LONDON Bloomsbury Publishing Plc on Monday denied allegations that author J.K. Rowling copied "substantial parts" of a book by another children's author when she wrote "Harry Potter and the Goblet of Fire."
The book, published in 2000, was the fourth installment of the hugely successful boy wizard Harry Potter series that has sold more than 400 million copies worldwide and been turned into a multi-billion-dollar film franchise.
"The allegations of plagiarism made today, Monday 15 June 2009, by the Estate of Adrian Jacobs are unfounded, unsubstantiated and untrue," said a statement from Bloomsbury, which publishes Harry Potter in Britain.
"This claim is without merit and will be defended vigorously."
In an earlier statement, Jacobs' estate said that it had issued proceedings at London's High Court against Bloomsbury Publishing Plc for copyright infringement.
"The Estate is also seeking a court order against J.K. Rowling herself for pre-action disclosure in order to determine whether to join her as a defendant to the ... action," the statement read.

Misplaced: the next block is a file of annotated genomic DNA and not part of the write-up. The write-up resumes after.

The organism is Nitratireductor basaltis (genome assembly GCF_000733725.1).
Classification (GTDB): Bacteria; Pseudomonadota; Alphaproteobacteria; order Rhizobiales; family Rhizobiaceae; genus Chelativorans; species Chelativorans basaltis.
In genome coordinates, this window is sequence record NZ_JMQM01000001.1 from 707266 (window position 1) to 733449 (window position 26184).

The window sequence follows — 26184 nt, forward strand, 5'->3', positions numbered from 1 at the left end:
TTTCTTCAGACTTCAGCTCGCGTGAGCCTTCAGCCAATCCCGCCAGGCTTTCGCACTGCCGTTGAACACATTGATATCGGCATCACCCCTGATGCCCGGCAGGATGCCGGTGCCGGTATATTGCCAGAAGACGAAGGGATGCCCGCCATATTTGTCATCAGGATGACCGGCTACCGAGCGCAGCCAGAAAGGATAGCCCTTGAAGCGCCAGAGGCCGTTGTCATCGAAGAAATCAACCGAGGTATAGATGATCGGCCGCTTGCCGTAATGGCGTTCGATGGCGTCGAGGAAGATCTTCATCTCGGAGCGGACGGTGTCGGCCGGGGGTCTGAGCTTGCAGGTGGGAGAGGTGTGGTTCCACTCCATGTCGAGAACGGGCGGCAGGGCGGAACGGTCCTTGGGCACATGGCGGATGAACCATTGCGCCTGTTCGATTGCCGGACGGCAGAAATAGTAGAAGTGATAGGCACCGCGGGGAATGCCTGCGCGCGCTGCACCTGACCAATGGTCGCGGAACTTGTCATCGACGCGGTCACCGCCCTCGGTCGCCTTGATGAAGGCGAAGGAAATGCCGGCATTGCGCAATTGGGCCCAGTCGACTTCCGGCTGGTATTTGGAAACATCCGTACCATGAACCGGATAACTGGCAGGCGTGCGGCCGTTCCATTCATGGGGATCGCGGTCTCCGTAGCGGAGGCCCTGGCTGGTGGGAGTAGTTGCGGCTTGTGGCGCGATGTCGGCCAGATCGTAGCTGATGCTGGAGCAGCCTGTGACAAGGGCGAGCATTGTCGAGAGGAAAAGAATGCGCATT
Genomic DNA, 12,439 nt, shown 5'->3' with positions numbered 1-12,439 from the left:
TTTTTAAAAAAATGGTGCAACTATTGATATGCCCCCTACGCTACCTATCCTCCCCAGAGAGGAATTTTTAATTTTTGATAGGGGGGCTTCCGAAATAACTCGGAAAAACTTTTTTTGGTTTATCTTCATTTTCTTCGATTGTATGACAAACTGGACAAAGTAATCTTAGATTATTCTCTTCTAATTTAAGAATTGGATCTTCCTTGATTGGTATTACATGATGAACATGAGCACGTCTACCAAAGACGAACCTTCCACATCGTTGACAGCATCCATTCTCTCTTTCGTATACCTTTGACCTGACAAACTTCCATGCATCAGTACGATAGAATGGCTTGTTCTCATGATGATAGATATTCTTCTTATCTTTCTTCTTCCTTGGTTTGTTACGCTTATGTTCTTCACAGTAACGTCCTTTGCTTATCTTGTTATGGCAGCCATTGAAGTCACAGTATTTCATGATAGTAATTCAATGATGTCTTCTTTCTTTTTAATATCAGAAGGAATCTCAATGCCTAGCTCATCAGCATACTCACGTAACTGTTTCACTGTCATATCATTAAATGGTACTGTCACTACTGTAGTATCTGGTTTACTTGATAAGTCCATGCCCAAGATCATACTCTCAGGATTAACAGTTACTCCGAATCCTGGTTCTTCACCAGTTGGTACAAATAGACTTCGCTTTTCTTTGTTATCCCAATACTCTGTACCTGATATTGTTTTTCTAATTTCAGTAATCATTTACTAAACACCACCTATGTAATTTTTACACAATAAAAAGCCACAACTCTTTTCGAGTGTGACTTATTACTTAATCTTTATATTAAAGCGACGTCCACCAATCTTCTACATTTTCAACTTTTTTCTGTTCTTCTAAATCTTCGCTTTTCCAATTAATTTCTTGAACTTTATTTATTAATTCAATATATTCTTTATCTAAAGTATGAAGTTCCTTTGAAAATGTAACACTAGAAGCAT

It named the estate's trustee as Paul Allen, and said that Rowling had copied "substantial parts" of "The Adventures of Willy the Wizard -- No 1 Livid Land" written by Jacobs in 1987.
It added that the plot of Harry Potter and the Goblet of Fire copied elements of the plot of Willy the Wizard, including a wizard contest, and that the Potter series borrowed the idea of wizards traveling on trains.
"Both Willy and Harry are required to work out the exact nature of the main task of the contest which they both achieve in a bathroom assisted by clues from helpers, in order to discover how to rescue human hostages imprisoned by a community of half-human, half-animal fantasy creatures," the estate statement said.
"It is alleged that all of these are concepts first created by Adrian Jacobs in Willy the Wizard, some 10 years before J.K. Rowling first published any of the Harry Potter novels and 13 years before Goblet of Fire was published."
According to the statement, Jacobs had sought the services of literary agent Christopher Little who later became Rowling's agent. Jacobs died "penniless" in a London hospice in 1997, it said.
In its response, Bloomsbury said Rowling "had never heard of Adrian Jacobs nor seen, read or heard of his book Willy the Wizard until this claim was first made in 2004, almost seven years after the publication of the first book in the highly publicized Harry Potter series.
"Willy the Wizard is a very insubstantial booklet running to 36 pages which had very limited distribution. The central character of Willy the Wizard is not a young wizard and the book does not revolve around a wizard school."
Bloomsbury added that the claim was first made in 2004 by solicitors acting on behalf of Jacobs' son, who was the representative of his father's estate.
"The claim was unable to identify any text in the Harry Potter books which was said to copy Willy the Wizard."